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Let's not reinvent the outreach wheel

Two wagon wheels

During the summer of 2019, one of our Graduate Student Outreach Fellows planned to lead a no-conflict training with the "Graduate Outreach Club" at her university. A few days before this was scheduled, I got an email from the president of the "Share Your Science" organization at that same university and department requesting a phone call. What followed was one of the more confusing conversations I have had in my life. The president had no knowledge of the fellow or the training and was only calling because one of his professors had mentioned NCSE in class. It turns out that "Share Your Science" and the "Graduate Outreach Club" were two independently operating organizations that were only slightly aware of the other's existence. When I commented that it was weird that there were two completely separate graduate outreach clubs within the same university department, he laughed and said he actually thought there were four.

While working with our fellows across the country, I've gotten acquainted with the ins and outs of informal science efforts at myriad universities. It's great to see that both graduate student motivation and departmental support for effective informal science outreach is at an all-time high. However, one thing that keeps emerging from conversations with all of our university partners is just how siloed these efforts become. It seems like everyone who has the idea to share their love of science broadly has to create a new mechanism to accomplish that goal. We continue to reinvent the wheel, over and over.

Ultimately, I hope to work with the Graduate Student Outreach Fellows to reframe their mindset from "How can I share my science?" to "What does my community want to know about science?"

Allowing students to share science in a personally resonant way certainly benefits both the students and the community served by their outreach. However, when everyone is operating independently, it's hard to analyze outcomes and understand which groups are getting left out of the conversation. Lack of access to science is a systemic barrier and mitigating this involves understanding the whole landscape and developing a bird's-eye view of which populations aren’t currently being reached.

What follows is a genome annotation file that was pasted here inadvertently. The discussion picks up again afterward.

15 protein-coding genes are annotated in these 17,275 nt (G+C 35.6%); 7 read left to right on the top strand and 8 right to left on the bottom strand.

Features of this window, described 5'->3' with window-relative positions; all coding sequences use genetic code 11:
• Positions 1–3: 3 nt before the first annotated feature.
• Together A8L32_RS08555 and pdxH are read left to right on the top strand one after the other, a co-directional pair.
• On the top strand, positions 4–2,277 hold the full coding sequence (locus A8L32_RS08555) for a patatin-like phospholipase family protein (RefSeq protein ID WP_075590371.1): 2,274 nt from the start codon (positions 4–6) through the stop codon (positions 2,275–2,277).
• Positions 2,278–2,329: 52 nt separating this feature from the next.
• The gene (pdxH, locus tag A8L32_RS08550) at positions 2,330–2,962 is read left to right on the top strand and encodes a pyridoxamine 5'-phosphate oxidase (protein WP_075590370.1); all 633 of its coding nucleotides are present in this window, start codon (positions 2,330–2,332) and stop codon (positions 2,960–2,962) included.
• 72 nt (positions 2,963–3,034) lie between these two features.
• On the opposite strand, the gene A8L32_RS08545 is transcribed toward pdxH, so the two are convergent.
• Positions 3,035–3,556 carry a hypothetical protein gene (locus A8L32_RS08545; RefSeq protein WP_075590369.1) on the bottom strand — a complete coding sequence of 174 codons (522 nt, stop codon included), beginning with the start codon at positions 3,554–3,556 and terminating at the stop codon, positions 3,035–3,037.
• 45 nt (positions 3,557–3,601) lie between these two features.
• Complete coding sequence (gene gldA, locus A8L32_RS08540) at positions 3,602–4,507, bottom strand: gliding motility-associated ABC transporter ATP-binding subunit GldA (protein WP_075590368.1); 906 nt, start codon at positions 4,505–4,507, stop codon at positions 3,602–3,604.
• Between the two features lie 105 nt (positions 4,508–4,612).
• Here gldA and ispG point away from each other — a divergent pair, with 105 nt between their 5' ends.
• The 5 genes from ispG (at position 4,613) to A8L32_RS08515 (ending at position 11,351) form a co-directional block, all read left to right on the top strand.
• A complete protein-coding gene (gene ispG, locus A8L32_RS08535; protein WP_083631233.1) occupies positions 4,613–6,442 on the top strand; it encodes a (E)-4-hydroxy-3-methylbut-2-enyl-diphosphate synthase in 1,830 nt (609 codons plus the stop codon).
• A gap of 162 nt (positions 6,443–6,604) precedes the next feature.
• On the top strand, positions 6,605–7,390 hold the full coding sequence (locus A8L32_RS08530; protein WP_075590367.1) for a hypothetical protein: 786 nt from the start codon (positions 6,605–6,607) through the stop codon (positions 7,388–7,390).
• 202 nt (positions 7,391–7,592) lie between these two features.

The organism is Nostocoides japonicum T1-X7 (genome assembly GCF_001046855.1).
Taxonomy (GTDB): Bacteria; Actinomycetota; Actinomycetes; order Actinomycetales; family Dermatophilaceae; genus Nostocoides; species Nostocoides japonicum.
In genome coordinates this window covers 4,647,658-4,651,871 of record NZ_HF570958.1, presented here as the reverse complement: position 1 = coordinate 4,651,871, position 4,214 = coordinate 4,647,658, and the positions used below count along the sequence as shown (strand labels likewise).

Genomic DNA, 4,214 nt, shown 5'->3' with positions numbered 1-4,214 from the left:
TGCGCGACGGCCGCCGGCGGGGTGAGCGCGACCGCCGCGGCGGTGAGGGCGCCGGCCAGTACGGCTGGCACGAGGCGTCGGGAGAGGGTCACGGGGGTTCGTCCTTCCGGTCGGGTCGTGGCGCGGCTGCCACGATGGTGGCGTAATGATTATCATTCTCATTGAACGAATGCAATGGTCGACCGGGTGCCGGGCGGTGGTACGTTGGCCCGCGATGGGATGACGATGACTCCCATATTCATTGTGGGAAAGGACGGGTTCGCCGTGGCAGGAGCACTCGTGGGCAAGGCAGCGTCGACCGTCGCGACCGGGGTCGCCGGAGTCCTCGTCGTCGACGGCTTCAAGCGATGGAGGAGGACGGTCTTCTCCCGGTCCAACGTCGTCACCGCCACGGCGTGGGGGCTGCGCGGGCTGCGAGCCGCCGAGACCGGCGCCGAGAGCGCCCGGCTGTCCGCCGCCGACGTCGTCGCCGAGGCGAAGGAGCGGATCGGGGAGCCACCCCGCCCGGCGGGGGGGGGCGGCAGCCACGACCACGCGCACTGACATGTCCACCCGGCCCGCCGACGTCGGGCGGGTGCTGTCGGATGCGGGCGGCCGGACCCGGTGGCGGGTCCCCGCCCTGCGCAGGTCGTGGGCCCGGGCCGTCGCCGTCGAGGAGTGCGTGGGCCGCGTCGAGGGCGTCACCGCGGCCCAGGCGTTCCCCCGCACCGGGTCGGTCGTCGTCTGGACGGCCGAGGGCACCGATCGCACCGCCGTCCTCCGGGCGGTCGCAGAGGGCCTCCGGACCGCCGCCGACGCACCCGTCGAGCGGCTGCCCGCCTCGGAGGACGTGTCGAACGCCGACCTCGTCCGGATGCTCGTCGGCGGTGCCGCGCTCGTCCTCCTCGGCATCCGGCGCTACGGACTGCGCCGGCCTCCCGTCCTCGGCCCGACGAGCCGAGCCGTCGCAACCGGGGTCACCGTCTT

To be maximally effective, scientists need to identify partners, particularly in the community, whose goals align with theirs but who have insights about effectively reaching diverse groups. We are all guilty of looking through the academy's windows to our target populations while being blind to the amazing efforts already in place to engage these groups. Many potential partners also have training in pedagogy, diversity, and community mobilization that are often not covered in a science graduate program. As scientists, we use evidence to support our research claims and should similarly be beholden to the ample evidence relevant to making informal science effective. Working alone makes it harder to learn best practices, making outreach less effective.

I've said "we" throughout this article because I've been guilty of "working alone" during my own graduate study and even during my tenure at NCSE. For 2020, however, I am dedicated to helping the Graduate Student Outreach Fellows be more than "just another outreach thing" at their universities. The most recent cohort will start during its first semester by building an understanding of what outreach is already happening both internally at, and externally to, their universities. They will then develop a strategy to identify underserved populations, cultivate relevant partners, and begin to evaluate the impact their work is having. Accomplishing this requires the ability to listen constantly and actively to community members engaging in science outside the community, and we have created assignments that challenge them to develop this skill. Ultimately, I hope to work with the Graduate Student Outreach Fellows to reframe their mindset from "How can I share my science?" to "What does my community want to know about science?" This change has the potential to be transformative, and can help minimize reinvention of the wheel.

Still, in many ways, an outpouring of outreach is a great problem to have. It is so inspiring to see the concern for engaging the broader population in science activities and the creative solutions that are devised. I am awed by the amazing work being done by graduate students across the country to break down the barriers between scientists and non-scientists. There is so much enthusiasm powering this outreach engine. We first just have to make sure that all the wheels are going in the same direction.

Kate Carter
Short Bio

Kate Carter is Director of Community Science Education at NCSE.

carter@ncse.ngo
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